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Hans Airways secures new investment for its Birmingham to Amritsar flights

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Earlier this year we covered the proposed launch of Hans Airways, which would be the UK’s smallest scheduled airline.

The airline has modest ambitions: to launch non-stop services between Birmingham Airport and Amritsar in India.

In the last couple of weeks there have been online reports that the airline had fallen into administration without even taking a flight.

Hans-Airways-Logo

I checked with a regulatory sources who told me that the rumours were untrue, so we didn’t run the story. The airline has now confirmed that it has secured new financing which should support it through to launch.

To quote:

Hans Airways has satisfied the Civil Aviation Authority’s requirements for an Air Operator’s Certificate. The secured new investment will take the airline to the next stage toward satisfying the CAA of its financial viability and subsequent operating licence to provide revenue air services.

Hans Airways was founded in 2019 by Satnam Singh Saini who previously organised two successful charters between the UK and India with Fly Jet Airlines and Monarch Airlines.

The refinancing has come at a price, however. Founding CEO Saini has gone, although he remains as a director. COO Nathan Burkitt has replaced Saini as CEO.

A new Chairman, Barry Humphreys, has replaced Ruchir Verma.

Hans Airways secures new investment

Hans Airways has its first aircraft

Hans Airways does have an aircraft, which is always helpful if you are planning to launch an airline.

Hans Airways has taken delivery of an ex-Air Europa A330-200 (original registration EC-KTG) as the starting point of its fleet. Virgin Atlantic started with one second-hand leased aircraft so it is a model that can work.

What will the customer experience be like?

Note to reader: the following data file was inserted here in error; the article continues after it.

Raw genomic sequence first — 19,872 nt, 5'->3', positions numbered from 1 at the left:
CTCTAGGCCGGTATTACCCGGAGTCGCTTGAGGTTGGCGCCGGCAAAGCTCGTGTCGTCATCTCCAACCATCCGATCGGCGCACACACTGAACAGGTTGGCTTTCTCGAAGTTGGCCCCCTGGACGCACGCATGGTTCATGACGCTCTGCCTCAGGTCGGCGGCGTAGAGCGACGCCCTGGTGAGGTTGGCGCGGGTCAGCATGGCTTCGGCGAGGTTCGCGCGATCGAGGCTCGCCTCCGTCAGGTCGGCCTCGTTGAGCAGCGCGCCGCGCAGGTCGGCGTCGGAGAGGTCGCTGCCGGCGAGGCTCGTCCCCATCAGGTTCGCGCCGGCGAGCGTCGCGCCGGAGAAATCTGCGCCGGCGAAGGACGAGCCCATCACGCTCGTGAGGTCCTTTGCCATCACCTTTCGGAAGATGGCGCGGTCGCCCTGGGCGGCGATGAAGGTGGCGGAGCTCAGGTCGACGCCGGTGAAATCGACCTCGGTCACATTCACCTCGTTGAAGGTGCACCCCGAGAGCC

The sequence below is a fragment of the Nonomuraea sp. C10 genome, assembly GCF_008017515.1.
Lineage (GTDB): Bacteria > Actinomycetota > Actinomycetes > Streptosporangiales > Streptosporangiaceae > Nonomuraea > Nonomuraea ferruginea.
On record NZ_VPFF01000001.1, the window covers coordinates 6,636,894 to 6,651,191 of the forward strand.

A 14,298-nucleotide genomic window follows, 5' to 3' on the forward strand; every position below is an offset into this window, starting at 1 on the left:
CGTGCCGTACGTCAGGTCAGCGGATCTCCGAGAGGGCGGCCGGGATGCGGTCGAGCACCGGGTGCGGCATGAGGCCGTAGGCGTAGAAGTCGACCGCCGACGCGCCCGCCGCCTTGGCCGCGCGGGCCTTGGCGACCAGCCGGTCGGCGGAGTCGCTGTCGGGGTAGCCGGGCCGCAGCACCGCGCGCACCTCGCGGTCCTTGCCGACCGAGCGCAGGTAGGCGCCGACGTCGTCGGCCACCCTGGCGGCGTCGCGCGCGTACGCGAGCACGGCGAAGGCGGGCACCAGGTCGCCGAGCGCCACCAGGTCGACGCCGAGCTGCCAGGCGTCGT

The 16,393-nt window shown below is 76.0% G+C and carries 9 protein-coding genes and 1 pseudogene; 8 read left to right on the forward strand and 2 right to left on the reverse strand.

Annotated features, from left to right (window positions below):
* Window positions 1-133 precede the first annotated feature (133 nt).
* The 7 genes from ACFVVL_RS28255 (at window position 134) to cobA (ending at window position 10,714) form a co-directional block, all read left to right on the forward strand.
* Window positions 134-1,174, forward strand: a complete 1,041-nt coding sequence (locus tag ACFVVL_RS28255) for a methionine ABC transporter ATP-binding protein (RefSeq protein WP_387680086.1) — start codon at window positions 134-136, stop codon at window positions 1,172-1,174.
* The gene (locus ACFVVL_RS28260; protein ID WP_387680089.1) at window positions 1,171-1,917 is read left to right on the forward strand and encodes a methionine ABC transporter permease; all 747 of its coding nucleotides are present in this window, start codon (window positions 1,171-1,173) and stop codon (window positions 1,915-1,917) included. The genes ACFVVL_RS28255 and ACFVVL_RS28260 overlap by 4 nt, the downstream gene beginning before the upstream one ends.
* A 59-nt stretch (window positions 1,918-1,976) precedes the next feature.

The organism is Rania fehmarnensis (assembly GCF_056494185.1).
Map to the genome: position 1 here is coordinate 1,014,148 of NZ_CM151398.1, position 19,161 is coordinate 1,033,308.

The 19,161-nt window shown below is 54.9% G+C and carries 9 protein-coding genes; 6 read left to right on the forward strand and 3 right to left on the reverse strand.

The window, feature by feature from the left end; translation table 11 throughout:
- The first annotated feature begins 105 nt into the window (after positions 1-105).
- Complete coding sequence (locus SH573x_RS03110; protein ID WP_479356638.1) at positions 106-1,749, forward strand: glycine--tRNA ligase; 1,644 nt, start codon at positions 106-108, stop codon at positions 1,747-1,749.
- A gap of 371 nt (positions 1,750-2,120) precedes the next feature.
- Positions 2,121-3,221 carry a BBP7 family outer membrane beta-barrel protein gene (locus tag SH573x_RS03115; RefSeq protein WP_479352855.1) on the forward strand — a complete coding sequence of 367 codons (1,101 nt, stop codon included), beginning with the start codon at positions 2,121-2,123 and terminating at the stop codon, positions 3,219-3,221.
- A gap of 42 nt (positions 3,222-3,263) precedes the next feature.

The plan is to keep the existing Air Europa configuration, which makes sense because it means there will be no lengthy certification delays.

Whilst in theory Hans Airways will sell Economy and Economy Plus seats, Economy Plus will actually be angle-flat seats which Air Europa sold as business class.

Economy Plus on Hans Airways would be superior to ‘standard’ premium economy products on other airlines as Air Europa’s angle-flat seat is a hybrid between premium economy and the latest 2022 business class seats. Whilst most airlines have a seat pitch of around 38″ in premium economy, Hans Airways will have 56″, or just shy of 1.5m.

Will Hans Airways get off the ground?

The future of Hans Airways looks more secure this week than it did previously.

That said, carriers which launch with just one or two older aircraft tend to struggle with reliability. With no easy back-up plans for passengers when things go wrong, a new airline can quickly develop a bad reputation which pushes it into a downward spiral, especially as EC261 compensation bills mount. There is no guarantee that Hans Airways even makes it this far, of course ….

Comments (17)

This article is closed to new comments. Feel free to ask your question in the HfP forums.

  • Nick says:

    BA restrict fresh flowers to a small single bud in first class lavatories, giving Hans Airways an opportunity to make a name for themselves with complimentary gladioli on every seat.

    • G Flyer says:

      Lol. Ha, I thought exactly the same possum when I saw who the new Chairman was (albeit slightly different spelling)!

  • Peter says:

    What a strange name. While I understand it’s Sanskrit for swan, I can’t help thinking that only Heidi Airways would be more bizarre.

    • Manya says: